Software development models

Good software complies with requirements, satisfies customer expectations, changes in response to disruption, stays easy to grasp, and analyzes data to solve the real problem. Don’t you agree? And now, we’re moving to the next question — how to develop such a software product? Though there are a few software development life cycle model types, we’d like to get you acquainted with the two major ones - Agile and Waterfall - showing the two proven paths taken by Patternica.


Why these two SDLC models? In 2021, they formed 54.8% of the total, as the global system development life cycle types practised by software engineers to create high-quality products. Hope you share our reasoning, and it’s time to discuss which SDLC model is the best for your project.


What is a Software Development Lifecycle?


Let’s start small. Before going deeper, you should clearly understand the concept of SDLC. The model of SDLC is the well-thought schema of organizing the full development life cycle with the care of qualitative results (deliverables) and ongoing product improvement. In other words, any SDLC methodology aims at creating a software product in compliance with goals and requirements.


As a result of following the structured plan, the Development Team goes through the project realization, while Project Managers control the course of action and guide the team toward the common goal. Thanks to it, the client gets what he has ordered, and users can ease up their lives with the service that appeared on the market.


How does the SDLC work?


Now that you know what are SDLC models, we’re ready to go into the details of how they function. To put it simply, the models of SDLC serve the developers’ guidelines in the process of software building. Their “whys,” “whats,” and “hows” of the project. The latter, usually, is divided into 6-7 phases (*7 is optional):


  1. Discovery = requirements + business goals. At this initial stage, the team is coming to an understanding of what particularly they’re going to build. In the measurable artifacts, this understanding reflects in the roadmap of the project.
  2. Estimation = planning + risk management. This phase is characterized by the thorough documentation of the product description, its core and additional features, quality attributes and expected behavior, and limitations, of course. Literally, it lays the basis for creating the Software Requirement Specification.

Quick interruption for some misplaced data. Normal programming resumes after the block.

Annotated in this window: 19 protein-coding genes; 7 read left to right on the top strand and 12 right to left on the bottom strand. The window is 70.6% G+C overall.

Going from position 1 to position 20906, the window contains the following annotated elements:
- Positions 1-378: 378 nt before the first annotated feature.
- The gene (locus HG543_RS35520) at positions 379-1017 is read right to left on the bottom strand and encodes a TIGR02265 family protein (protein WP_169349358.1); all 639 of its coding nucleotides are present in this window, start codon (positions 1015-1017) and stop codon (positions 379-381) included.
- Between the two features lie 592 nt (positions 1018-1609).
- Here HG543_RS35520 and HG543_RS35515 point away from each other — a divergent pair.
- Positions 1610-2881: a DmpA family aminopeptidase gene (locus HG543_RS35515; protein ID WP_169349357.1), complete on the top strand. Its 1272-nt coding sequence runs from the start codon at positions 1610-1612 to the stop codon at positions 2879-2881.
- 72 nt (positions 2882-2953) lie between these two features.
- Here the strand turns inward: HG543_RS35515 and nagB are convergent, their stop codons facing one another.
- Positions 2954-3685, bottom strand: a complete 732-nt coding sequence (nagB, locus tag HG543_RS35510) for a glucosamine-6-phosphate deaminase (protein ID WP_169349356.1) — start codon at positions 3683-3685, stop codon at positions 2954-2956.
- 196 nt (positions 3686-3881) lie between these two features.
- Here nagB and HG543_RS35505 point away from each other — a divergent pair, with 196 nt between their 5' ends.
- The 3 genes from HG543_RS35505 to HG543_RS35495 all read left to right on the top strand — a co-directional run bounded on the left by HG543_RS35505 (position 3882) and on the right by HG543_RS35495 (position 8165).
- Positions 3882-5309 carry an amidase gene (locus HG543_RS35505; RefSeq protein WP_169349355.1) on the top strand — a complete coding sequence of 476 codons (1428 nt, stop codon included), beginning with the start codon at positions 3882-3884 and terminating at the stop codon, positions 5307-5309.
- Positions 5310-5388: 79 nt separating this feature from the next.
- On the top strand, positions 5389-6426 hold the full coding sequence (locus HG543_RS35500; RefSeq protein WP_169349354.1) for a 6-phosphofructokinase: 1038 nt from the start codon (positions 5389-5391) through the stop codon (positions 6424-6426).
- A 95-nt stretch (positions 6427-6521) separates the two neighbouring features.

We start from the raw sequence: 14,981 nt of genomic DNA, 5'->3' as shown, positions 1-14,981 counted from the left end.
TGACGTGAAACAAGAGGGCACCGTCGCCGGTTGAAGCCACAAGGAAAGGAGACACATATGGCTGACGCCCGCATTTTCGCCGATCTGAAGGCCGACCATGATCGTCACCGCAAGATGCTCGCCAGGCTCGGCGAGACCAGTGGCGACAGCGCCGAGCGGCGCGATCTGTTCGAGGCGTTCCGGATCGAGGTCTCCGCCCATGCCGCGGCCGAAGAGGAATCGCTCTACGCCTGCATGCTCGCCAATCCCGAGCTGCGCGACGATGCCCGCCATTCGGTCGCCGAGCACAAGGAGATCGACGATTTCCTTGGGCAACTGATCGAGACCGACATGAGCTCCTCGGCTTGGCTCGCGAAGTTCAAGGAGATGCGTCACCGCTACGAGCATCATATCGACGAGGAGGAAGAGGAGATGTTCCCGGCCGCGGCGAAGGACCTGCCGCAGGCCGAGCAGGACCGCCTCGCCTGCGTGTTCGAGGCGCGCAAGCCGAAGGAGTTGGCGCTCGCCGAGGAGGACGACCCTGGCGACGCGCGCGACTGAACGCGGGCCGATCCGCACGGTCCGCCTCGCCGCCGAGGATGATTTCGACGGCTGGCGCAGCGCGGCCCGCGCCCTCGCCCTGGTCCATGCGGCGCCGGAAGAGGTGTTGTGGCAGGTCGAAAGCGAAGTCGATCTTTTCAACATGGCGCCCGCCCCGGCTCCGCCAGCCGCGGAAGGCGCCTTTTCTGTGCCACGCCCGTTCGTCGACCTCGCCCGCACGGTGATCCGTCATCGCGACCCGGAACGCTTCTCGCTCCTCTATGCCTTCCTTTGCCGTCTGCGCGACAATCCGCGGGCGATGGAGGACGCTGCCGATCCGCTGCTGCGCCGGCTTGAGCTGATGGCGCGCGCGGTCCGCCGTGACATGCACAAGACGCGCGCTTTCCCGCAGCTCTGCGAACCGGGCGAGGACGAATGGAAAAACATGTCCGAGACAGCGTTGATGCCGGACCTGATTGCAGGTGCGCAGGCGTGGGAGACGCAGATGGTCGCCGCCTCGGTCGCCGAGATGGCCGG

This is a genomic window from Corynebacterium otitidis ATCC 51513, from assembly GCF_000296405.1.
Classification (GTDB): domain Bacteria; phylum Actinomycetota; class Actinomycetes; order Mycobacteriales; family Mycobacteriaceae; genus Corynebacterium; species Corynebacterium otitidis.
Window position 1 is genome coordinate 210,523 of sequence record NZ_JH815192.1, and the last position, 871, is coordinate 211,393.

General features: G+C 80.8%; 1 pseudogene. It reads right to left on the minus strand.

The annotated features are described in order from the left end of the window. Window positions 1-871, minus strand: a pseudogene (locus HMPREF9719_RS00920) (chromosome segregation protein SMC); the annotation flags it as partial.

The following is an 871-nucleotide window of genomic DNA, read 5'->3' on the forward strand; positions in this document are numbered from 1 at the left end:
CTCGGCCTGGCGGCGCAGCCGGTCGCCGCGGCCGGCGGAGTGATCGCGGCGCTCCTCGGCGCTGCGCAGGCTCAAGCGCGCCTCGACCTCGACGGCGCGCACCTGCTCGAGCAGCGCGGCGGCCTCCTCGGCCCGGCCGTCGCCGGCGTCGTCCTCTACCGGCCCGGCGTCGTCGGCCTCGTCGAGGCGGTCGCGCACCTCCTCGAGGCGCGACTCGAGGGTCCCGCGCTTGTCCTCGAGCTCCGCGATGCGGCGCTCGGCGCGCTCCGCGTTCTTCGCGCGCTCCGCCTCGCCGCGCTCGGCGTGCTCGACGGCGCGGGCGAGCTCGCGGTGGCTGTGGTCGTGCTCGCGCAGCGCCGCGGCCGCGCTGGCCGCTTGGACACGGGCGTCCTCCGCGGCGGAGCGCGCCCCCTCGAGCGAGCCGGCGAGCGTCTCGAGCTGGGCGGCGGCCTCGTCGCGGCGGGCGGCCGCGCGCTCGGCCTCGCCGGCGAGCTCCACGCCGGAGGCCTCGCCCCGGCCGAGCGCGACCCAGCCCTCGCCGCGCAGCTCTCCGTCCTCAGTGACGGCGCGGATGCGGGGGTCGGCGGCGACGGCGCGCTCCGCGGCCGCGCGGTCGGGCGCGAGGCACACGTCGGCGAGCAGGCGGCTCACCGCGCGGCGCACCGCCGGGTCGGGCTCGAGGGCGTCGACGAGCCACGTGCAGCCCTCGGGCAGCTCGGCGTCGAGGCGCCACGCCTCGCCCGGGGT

3. Architecture design. The idea is to transform the software specs into the Product Design Specification. What’s the difference? That’s already a “how” answer to the previous “what.” Usually, this document mentions the success criteria and the tools to use while building the interface, inner logic, dependency, etc.
  4. Implementation = development. This stage is the heart of the software development life cycle, which presupposes the very writing of the code lines. It also involves UI designing, environment set-up, and work with databases. In the end, the team manages to build the functional software item.
  5. Testing. Though many underestimate the importance of functional and non-functional testing, this phrase is significant to compare the ultimate result with the wanted one. Reducing bugs is an important step to guarantee the app’s smooth performance after the release. So, at this point, you’ll see the deployment-ready application.
  6. Deployment = final checkup. After the QAs have done their job, the product goes through the final preparation before going live. The actual users start trying the software and share their feedback you can learn from.
  7. Support & maintenance. It’s an optional but highly desired phase, at which the tech team continues supporting the released product and coping with updates if necessary.


Any questions so far? If not, let’s dive into the major types of SDLC models with gusto!


Get familiar with the SDLC model types


As we’ve already mentioned, while DevOps is rapidly gaining more popularity in the engineering circles, Agile and Waterfall SDLC types still remain the kings of the development methodology. The rest of the SDLC methods you may come across, such as iterative, spiral, or V-shaped SDLC model, are either Agile or Waterfall branches, or their merge.


Thus, we prefer to stop on these two pillars of the software development lifecycle in more detail, and this can be perfectly done through the comparison table.



Pave your way to successful product building with Patternica


In our software development practice, we most often refer to the Agile methodology of SDLC as it gives our client what he’s supposed to get - customer satisfaction - which is usually translated into the voluntary subscriptions/downloads/installs of the product and high revenue rate. Contact us to implement a suitable methodology in SDLC for your successful project realization!


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